And the sap becomes more and more concentrated as it flows since it’s in contact with the heat for longer and longer. And like with many foods, heat is why the magic happens.

Now, this is a really important point. Maple syrup, it is not just maple tree sap with a bunch of water removed, okay?

Boiling the sap does way more than just concentrate the sugars.

It drives all kinds of chemical reactions that turn maple syrup brown and give it its characteristic flavor. Specifically caramelization reactions and Maillard reactions.

Now, calling these reactions is technically accurate, but each one is really more like a book of reactions or an entire library of reactions or a large seafaring vessel stuffed to the brim with chemical reactions.

I mean, just look at this general scheme of the Maillard reaction. Look at it. It’s shaded, gray bubbles all over the place, shaded bubbles. What is this? Business school?

Let me just tell you something. When chemists start using diagrams that look like a third grader made them in power…

(buzzer buzzes)

Caramelization happens in all kinds of foods. But the classic example is when you heat sugar to the point that it becomes caramel, caramel, caramel, caramel.

The Maillard reactions happen whenever you heat sugars in the presence of amino acids or proteins.

Both sets of reactions need heat, which again, is why you can’t make maple syrup without at some point boiling the sap.

Anyway, both caramelization and Maillard reactions produce dark colors and complex rich flavors.

And I would love to give you a list of chemical structures and say, “These molecules are responsible for maple syrup’s flavor.”

But I really can’t do that.

Despite the fact that maple syrup has been made on this continent for centuries, we still don’t fully understand exactly what chemicals are responsible for maple syrup’s distinctive color and flavor.

The bottom line is, anytime you heat a complex natural product like tree sap, which in addition to sucrose contains these molecules, you’re driving high hundreds, maybe thousands of chemical reactions and generating all kinds of products.

So the best I can do is say that these general types of molecules are probably responsible for at least some of maple syrup’s flavor.

In the meantime, Canada (“O Canada”) has made a 91 component flavor wheel to help us discuss maple syrup flavors. 91!

Okay, how do you know when the sap’s done?

These days, most producers use a combination of a thermometer and a hydrometer to confirm that what they’re making is legally maple syrup.

When you boil water that’s got stuff dissolved in it, the boiling point of the solution goes up.

Why?

When you boil pure water, you’re putting in energy to break the hydrogen bonds that hold water together. When you boil a solution, you are also breaking bonds between the water molecules and whatever’s dissolved in them.

The higher the concentration of stuff, the more the boiling point goes up.

So a 66% sugar solution will boil at roughly 3.9 degrees Celsius or 7.1 degrees Fahrenheit higher than the boiling point of pure water.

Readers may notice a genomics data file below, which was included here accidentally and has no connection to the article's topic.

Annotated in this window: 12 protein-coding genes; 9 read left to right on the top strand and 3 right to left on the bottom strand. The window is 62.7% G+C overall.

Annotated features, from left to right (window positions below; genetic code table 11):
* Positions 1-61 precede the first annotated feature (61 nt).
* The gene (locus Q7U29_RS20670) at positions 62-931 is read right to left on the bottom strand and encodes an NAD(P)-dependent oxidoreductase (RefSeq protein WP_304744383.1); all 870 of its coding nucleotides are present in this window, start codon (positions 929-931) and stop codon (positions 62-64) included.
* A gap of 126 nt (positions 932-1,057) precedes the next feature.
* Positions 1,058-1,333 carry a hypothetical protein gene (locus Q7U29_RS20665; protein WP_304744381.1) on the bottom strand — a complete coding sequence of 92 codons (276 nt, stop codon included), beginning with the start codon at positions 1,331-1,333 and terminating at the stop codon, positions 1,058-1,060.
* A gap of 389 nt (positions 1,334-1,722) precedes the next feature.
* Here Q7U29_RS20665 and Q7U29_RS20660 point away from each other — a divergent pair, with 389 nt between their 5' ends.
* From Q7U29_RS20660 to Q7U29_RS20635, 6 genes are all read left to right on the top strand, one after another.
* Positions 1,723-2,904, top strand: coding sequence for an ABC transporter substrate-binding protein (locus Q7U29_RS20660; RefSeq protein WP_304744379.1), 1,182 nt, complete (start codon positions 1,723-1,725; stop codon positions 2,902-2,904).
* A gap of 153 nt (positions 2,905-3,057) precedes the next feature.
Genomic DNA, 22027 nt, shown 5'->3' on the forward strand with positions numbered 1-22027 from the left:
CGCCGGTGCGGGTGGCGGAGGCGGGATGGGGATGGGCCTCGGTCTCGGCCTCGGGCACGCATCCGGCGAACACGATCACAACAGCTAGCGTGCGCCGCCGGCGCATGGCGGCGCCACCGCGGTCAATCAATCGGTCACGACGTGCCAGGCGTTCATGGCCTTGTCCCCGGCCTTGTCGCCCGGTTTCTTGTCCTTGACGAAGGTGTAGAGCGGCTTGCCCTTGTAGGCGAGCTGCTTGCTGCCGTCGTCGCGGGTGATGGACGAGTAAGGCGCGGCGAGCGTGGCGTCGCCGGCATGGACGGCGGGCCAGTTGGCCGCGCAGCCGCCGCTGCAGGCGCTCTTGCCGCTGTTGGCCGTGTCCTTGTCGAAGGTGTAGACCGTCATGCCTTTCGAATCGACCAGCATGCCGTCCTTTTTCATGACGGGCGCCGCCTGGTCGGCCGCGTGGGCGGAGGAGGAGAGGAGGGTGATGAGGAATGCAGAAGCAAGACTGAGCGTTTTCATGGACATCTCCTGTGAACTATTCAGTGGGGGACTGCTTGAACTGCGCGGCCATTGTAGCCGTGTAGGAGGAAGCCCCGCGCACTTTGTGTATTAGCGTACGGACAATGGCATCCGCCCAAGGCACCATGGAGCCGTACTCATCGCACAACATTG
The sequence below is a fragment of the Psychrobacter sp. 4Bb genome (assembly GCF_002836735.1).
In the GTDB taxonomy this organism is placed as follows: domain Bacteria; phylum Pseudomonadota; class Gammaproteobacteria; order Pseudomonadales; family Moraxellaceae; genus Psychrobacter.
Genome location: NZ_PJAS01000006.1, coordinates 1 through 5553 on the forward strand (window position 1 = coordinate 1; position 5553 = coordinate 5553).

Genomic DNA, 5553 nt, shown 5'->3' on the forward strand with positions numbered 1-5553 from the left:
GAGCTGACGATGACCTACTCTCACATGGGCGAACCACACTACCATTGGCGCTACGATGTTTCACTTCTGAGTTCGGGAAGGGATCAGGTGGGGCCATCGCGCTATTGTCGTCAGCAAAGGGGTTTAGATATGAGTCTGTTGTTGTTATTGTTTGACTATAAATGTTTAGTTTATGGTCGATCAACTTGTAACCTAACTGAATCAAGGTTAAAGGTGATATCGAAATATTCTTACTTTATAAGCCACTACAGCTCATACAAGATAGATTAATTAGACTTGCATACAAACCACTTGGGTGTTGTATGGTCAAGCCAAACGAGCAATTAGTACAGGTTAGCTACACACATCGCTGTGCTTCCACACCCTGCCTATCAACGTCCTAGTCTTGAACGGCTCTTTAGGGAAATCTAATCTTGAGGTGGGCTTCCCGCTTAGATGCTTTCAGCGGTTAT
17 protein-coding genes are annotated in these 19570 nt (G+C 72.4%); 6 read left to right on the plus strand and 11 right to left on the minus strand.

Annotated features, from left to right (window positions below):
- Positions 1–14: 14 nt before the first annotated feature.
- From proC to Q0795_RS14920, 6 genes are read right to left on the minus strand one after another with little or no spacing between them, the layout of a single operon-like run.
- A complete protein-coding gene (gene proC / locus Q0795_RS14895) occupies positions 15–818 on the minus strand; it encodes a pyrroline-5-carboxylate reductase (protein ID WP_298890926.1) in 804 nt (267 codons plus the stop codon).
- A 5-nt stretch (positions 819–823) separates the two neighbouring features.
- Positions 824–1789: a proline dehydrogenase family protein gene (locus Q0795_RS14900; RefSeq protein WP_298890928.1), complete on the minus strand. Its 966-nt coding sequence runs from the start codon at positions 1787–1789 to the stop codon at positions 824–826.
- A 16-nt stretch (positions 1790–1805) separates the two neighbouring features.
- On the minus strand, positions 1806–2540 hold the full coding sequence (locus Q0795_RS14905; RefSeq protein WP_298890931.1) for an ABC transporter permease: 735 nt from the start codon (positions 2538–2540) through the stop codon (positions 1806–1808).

But the tricky thing is the boiling point of pure water isn’t always 100 degrees Celsius.

It depends on the atmospheric pressure, which, in turn, depends on your altitude above sea level and the weather that day!

So getting to maple syrup is a little bit of trial and error.

Now, Bill has an auto draw-off, a temperature-activated automatic valve that opens at whatever temperature he sets it to.

So he starts at 219.1 degrees Fahrenheit. And when the temperature in this pan reaches 219.1, the liquid comes out.

But this stuff might not be legal maple syrup.

So what Bill does next is use something called a hydrometer to measure the density of the liquid.

Now, a hydrometer is basically a sealed glass tube with a weight at the bottom of it. The denser a liquid is, the heavier it is per unit volume, the more it pushes up on the air-filled hydrometer, the higher it floats in the liquid.

Nope, density is too low. So Bill bumps the temperature setting up a bit.

Remember, the higher the concentration of sugar in water, the higher it’s boiling point. So, by bumping the temperature point upward, Bill is basically saying to this valve, “You keep your trap shut until you hit a higher temperature,” and thus a higher sugar content.

Eventually, he hits a temperature that produces 66.9% maple syrup. And then we just collect.

And by that, I mean, he collects while I watch uselessly and taste from little plastic shot glasses.

Now, these shot glasses are completely optional, but let me tell you, that hot unfiltered maple syrup straight from the evaporator is one of the best things I’ve ever tasted.

Next, you filter the syrup and bottle it. Here’s the three second musical montage of this process because this video is already entirely too long.

(upbeat music)

Boiling off 47 gallons of water to make one gallon of syrup, takes a long time and a lot of wood. And you have to do it pretty quickly after you collect all of the tree sap, which means that some seasons, you can be boiling till 3:00 am for days on end.